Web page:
The fundamentals of the economy are, well, about as strong as they've been since the recovery began.
After a miserable start to the year, GDP grew a healthy 4 percent in the second quarter. And even better news is that the start to the year wasn't quite as miserable as we thought: first quarter growth got revised up from -2.9 to -2.1 percent. That's because job growth figures suggest economic growth wasn't that weak, and neither does Gross Domestic Income (GDI), which, in theory, should be the same as GDP, but was much better at -0.7 percent.
But the bad news is that this latest upswing isn't one so much as a reversion to the mean. As you can see below, consumer spending growth hasn't really picked up the past year. Neither has fixed investment, which aside from a polar vortex-induced slump, has been remarkably consistent.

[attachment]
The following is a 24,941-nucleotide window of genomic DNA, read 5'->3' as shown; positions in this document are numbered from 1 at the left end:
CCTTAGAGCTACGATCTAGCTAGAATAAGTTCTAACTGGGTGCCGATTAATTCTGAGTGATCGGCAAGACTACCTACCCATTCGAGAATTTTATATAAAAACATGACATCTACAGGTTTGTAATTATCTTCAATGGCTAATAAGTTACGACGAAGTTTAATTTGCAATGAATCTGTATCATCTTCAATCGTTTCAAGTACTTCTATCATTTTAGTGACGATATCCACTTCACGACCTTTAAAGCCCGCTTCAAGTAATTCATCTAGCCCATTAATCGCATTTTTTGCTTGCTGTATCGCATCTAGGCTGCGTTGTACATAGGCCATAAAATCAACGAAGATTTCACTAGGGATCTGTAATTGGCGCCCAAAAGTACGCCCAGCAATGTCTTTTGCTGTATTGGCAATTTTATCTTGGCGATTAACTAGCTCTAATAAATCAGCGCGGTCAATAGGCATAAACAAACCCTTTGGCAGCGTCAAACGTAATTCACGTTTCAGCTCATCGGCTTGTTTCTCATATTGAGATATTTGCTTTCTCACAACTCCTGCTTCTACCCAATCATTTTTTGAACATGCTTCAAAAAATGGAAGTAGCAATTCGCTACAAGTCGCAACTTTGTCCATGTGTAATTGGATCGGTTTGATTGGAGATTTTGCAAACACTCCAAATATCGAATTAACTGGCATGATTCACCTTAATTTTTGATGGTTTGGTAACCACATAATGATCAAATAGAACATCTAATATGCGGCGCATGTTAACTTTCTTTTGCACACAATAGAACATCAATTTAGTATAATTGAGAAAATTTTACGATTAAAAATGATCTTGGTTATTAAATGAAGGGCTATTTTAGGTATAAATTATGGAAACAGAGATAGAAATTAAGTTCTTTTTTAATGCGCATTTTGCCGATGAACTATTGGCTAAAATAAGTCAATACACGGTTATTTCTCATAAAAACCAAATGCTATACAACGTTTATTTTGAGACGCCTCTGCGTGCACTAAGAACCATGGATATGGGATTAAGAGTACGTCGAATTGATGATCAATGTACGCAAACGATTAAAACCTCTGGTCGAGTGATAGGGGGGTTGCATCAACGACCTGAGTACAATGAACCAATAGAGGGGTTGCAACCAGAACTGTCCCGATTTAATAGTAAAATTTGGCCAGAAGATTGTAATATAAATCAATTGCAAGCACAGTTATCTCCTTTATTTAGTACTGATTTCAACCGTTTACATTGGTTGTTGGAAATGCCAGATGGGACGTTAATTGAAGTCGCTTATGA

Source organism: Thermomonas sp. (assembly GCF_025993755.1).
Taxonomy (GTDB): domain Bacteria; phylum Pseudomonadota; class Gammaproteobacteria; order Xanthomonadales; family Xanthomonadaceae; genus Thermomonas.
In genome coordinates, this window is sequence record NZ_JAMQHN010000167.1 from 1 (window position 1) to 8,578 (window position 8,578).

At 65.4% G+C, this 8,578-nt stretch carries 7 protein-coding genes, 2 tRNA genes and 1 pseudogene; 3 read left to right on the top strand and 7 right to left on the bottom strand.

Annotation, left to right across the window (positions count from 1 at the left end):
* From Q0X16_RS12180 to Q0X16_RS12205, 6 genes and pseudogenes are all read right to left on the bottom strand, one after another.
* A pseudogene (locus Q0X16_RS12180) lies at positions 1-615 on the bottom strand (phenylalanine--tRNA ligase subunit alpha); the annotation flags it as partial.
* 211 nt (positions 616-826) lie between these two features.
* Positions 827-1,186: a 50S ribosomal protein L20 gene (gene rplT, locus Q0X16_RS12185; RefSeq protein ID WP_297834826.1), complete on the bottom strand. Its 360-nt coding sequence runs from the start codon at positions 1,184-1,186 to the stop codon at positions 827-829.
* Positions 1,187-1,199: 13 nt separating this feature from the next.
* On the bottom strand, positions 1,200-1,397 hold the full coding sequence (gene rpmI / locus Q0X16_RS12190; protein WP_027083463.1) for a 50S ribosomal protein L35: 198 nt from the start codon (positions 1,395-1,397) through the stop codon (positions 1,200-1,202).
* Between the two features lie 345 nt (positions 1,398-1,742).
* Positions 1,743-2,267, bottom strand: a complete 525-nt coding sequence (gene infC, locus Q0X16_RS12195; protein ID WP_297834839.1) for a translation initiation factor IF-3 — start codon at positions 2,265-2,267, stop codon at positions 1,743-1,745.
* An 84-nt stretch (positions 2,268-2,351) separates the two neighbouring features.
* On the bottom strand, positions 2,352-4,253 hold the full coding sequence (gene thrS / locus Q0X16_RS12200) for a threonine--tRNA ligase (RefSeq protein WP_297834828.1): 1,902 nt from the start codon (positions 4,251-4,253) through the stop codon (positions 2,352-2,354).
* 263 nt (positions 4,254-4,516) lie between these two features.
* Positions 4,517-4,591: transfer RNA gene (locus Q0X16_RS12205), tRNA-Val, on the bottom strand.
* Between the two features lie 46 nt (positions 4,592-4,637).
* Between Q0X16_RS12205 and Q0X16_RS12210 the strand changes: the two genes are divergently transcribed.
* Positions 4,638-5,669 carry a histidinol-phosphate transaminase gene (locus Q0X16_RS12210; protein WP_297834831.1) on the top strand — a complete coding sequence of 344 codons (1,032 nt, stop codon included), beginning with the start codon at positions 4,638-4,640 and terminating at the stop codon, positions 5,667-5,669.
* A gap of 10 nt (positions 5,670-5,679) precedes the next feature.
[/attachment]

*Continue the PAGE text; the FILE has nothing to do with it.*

The only thing that did change in the second quarter is what changes every quarter: inventory spending. It collapsed in the winter, and came back particularly strong in the spring.
In fact, inventories made up 1.66 of the 4 percentage points of growth this quarter. And that, unfortunately, won't carry over into the future, since businesses won't need to restock for awhile. In other words, once you account for inventories, the economy wasn't really as weak as it seemed at the start of the year, and it's not as strong as it does now. It's just been the same the whole time: meh.
You can see that if we look at GDP growth minus inventories. Sure, there have still been ups and downs, but they've been much less pronounced. Aside from a surge at the end of last year, growth has mostly stayed between 2 and 3 percent.
That's the good and bad news.